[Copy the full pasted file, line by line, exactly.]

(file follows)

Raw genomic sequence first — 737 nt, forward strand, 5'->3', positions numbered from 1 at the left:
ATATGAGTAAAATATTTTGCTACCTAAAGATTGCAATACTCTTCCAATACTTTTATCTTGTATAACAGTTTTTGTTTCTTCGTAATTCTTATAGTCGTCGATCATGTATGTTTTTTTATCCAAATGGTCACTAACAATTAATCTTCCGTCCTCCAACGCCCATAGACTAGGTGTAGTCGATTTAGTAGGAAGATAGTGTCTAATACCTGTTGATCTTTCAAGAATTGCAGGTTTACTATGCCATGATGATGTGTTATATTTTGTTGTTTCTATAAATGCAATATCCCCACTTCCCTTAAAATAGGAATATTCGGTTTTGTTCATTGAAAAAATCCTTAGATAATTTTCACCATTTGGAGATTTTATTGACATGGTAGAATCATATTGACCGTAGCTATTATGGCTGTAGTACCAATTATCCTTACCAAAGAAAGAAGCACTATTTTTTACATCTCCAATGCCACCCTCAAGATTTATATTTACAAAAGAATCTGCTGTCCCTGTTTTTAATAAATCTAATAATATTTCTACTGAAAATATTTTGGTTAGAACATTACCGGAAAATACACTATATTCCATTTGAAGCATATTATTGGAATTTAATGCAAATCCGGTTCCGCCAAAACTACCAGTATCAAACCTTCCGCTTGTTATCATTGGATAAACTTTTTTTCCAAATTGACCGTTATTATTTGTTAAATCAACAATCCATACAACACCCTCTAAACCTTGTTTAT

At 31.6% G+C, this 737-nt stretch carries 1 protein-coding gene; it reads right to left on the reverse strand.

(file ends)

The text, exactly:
Raw genomic sequence first — 737 nt, forward strand, 5'->3', positions numbered from 1 at the left:
ATATGAGTAAAATATTTTGCTACCTAAAGATTGCAATACTCTTCCAATACTTTTATCTTGTATAACAGTTTTTGTTTCTTCGTAATTCTTATAGTCGTCGATCATGTATGTTTTTTTATCCAAATGGTCACTAACAATTAATCTTCCGTCCTCCAACGCCCATAGACTAGGTGTAGTCGATTTAGTAGGAAGATAGTGTCTAATACCTGTTGATCTTTCAAGAATTGCAGGTTTACTATGCCATGATGATGTGTTATATTTTGTTGTTTCTATAAATGCAATATCCCCACTTCCCTTAAAATAGGAATATTCGGTTTTGTTCATTGAAAAAATCCTTAGATAATTTTCACCATTTGGAGATTTTATTGACATGGTAGAATCATATTGACCGTAGCTATTATGGCTGTAGTACCAATTATCCTTACCAAAGAAAGAAGCACTATTTTTTACATCTCCAATGCCACCCTCAAGATTTATATTTACAAAAGAATCTGCTGTCCCTGTTTTTAATAAATCTAATAATATTTCTACTGAAAATATTTTGGTTAGAACATTACCGGAAAATACACTATATTCCATTTGAAGCATATTATTGGAATTTAATGCAAATCCGGTTCCGCCAAAACTACCAGTATCAAACCTTCCGCTTGTTATCATTGGATAAACTTTTTTTCCAAATTGACCGTTATTATTTGTTAAATCAACAATCCATACAACACCCTCTAAACCTTGTTTAT

At 31.6% G+C, this 737-nt stretch carries 1 protein-coding gene; it reads right to left on the reverse strand.